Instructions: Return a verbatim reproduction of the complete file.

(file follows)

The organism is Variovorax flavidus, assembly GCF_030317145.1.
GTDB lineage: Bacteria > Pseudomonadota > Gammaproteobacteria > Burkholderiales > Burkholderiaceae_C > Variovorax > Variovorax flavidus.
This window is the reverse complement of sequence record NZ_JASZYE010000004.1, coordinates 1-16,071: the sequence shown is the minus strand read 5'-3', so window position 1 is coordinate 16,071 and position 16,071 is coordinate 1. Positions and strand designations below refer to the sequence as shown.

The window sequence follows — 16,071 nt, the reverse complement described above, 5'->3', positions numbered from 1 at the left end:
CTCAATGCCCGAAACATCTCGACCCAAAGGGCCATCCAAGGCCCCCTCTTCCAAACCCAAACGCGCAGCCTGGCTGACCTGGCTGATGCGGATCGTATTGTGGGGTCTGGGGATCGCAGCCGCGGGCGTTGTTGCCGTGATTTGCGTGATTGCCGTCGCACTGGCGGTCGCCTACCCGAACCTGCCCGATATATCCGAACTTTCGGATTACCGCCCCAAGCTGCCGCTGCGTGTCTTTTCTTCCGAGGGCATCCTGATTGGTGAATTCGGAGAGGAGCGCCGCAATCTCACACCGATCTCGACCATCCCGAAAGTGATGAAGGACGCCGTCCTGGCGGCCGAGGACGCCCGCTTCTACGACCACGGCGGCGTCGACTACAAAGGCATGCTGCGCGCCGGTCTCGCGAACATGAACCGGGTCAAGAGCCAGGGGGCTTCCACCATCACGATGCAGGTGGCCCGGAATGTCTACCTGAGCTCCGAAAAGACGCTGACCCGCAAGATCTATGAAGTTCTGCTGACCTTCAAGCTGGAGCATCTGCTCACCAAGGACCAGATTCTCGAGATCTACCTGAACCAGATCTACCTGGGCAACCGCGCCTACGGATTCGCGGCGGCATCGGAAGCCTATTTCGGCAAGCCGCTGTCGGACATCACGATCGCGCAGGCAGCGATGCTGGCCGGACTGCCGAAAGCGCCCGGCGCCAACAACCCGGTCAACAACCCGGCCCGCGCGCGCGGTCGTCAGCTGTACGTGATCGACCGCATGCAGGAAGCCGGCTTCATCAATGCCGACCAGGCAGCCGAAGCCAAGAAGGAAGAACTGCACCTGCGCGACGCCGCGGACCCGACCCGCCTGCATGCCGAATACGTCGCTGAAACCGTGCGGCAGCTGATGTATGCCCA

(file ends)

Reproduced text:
The organism is Variovorax flavidus, assembly GCF_030317145.1.
GTDB lineage: Bacteria > Pseudomonadota > Gammaproteobacteria > Burkholderiales > Burkholderiaceae_C > Variovorax > Variovorax flavidus.
This window is the reverse complement of sequence record NZ_JASZYE010000004.1, coordinates 1-16,071: the sequence shown is the minus strand read 5'-3', so window position 1 is coordinate 16,071 and position 16,071 is coordinate 1. Positions and strand designations below refer to the sequence as shown.

The window sequence follows — 16,071 nt, the reverse complement described above, 5'->3', positions numbered from 1 at the left end:
CTCAATGCCCGAAACATCTCGACCCAAAGGGCCATCCAAGGCCCCCTCTTCCAAACCCAAACGCGCAGCCTGGCTGACCTGGCTGATGCGGATCGTATTGTGGGGTCTGGGGATCGCAGCCGCGGGCGTTGTTGCCGTGATTTGCGTGATTGCCGTCGCACTGGCGGTCGCCTACCCGAACCTGCCCGATATATCCGAACTTTCGGATTACCGCCCCAAGCTGCCGCTGCGTGTCTTTTCTTCCGAGGGCATCCTGATTGGTGAATTCGGAGAGGAGCGCCGCAATCTCACACCGATCTCGACCATCCCGAAAGTGATGAAGGACGCCGTCCTGGCGGCCGAGGACGCCCGCTTCTACGACCACGGCGGCGTCGACTACAAAGGCATGCTGCGCGCCGGTCTCGCGAACATGAACCGGGTCAAGAGCCAGGGGGCTTCCACCATCACGATGCAGGTGGCCCGGAATGTCTACCTGAGCTCCGAAAAGACGCTGACCCGCAAGATCTATGAAGTTCTGCTGACCTTCAAGCTGGAGCATCTGCTCACCAAGGACCAGATTCTCGAGATCTACCTGAACCAGATCTACCTGGGCAACCGCGCCTACGGATTCGCGGCGGCATCGGAAGCCTATTTCGGCAAGCCGCTGTCGGACATCACGATCGCGCAGGCAGCGATGCTGGCCGGACTGCCGAAAGCGCCCGGCGCCAACAACCCGGTCAACAACCCGGCCCGCGCGCGCGGTCGTCAGCTGTACGTGATCGACCGCATGCAGGAAGCCGGCTTCATCAATGCCGACCAGGCAGCCGAAGCCAAGAAGGAAGAACTGCACCTGCGCGACGCCGCGGACCCGACCCGCCTGCATGCCGAATACGTCGCTGAAACCGTGCGGCAGCTGATGTATGCCCA